Phase V: In February 2009, the William H. Donner Foundation provided funding to bring together a core group of participants in the MAD project for a Research and Reform Summit. This meeting took place in Austin, Texas in July, 2009. The purpose of the meeting was to review the data collection process and preliminary findings from the MAD project, both to assist in the analysis and interpretation of data, but also to chart a course for reforms guided by the knowledge gained from their participation in MAD.
During the Research and Reform Summit, MAD participants provided detailed information on the structure, function, and characteristics of their community response system. This information was then compiled by EVAWI staff into a summary document. They also updated information on the reform efforts they have undertaken in their communities. As a third objective, they broke into groups by discipline and carefully reviewed the Tracking Forms used for data collection during the MAD project. With an eye toward “lessons learned” from the process, they made a number of suggestions for improvement that have since been incorporated into the research materials posted here.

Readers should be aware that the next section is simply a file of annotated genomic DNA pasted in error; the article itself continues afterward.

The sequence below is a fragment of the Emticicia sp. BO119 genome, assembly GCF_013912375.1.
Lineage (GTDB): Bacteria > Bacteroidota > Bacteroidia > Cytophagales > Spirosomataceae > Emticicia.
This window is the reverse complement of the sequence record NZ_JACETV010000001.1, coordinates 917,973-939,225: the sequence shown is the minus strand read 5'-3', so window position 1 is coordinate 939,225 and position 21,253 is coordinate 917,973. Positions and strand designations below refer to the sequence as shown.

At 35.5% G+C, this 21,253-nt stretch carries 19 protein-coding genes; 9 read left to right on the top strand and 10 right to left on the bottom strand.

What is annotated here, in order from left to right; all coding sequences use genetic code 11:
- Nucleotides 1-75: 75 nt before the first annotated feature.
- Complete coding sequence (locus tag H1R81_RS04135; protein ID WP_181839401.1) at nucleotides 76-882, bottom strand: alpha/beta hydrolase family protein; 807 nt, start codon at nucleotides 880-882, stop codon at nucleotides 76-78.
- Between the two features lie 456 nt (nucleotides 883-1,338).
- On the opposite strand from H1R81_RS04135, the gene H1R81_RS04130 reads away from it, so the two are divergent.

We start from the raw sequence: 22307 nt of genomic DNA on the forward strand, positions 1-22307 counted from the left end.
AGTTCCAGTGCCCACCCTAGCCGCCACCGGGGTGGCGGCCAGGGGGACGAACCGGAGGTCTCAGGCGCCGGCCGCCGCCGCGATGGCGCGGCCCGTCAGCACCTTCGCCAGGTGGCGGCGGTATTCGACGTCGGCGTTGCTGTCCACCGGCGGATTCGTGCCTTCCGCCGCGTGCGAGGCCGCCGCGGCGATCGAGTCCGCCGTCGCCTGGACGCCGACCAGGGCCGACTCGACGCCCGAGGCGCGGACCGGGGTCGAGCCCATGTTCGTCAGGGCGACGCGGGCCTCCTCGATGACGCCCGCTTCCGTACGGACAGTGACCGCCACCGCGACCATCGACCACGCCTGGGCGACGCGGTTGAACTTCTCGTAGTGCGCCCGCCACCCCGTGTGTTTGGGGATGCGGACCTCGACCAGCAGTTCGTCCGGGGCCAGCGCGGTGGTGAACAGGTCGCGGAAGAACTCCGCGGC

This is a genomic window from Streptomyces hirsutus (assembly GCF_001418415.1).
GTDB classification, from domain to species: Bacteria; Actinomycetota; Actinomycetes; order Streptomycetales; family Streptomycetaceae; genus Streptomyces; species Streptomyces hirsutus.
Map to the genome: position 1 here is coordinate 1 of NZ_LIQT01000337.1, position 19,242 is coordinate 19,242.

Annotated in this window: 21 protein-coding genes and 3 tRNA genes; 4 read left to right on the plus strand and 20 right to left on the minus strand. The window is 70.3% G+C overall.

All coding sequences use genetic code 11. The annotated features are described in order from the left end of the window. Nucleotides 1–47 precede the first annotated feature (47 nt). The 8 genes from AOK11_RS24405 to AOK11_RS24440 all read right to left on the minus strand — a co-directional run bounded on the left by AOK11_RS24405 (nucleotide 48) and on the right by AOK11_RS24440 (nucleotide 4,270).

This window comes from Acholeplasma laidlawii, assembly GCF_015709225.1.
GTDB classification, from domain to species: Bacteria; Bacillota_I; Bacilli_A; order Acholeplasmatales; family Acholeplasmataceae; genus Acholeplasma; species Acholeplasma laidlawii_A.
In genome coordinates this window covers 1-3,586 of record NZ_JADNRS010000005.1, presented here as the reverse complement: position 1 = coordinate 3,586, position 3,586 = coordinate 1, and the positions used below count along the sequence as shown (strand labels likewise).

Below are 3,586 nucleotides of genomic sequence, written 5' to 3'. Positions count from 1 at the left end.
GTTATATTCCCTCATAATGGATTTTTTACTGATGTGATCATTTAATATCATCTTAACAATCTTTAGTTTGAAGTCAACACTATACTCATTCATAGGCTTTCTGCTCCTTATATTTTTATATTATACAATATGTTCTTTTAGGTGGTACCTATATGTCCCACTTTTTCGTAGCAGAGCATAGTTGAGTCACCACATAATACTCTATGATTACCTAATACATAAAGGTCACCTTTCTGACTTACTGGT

EVAWI staff is currently in the process of analyzing data from the MAD project and manuscripts will be submitted for publication so they are widely available.
Collaboration with The Voices and Faces Project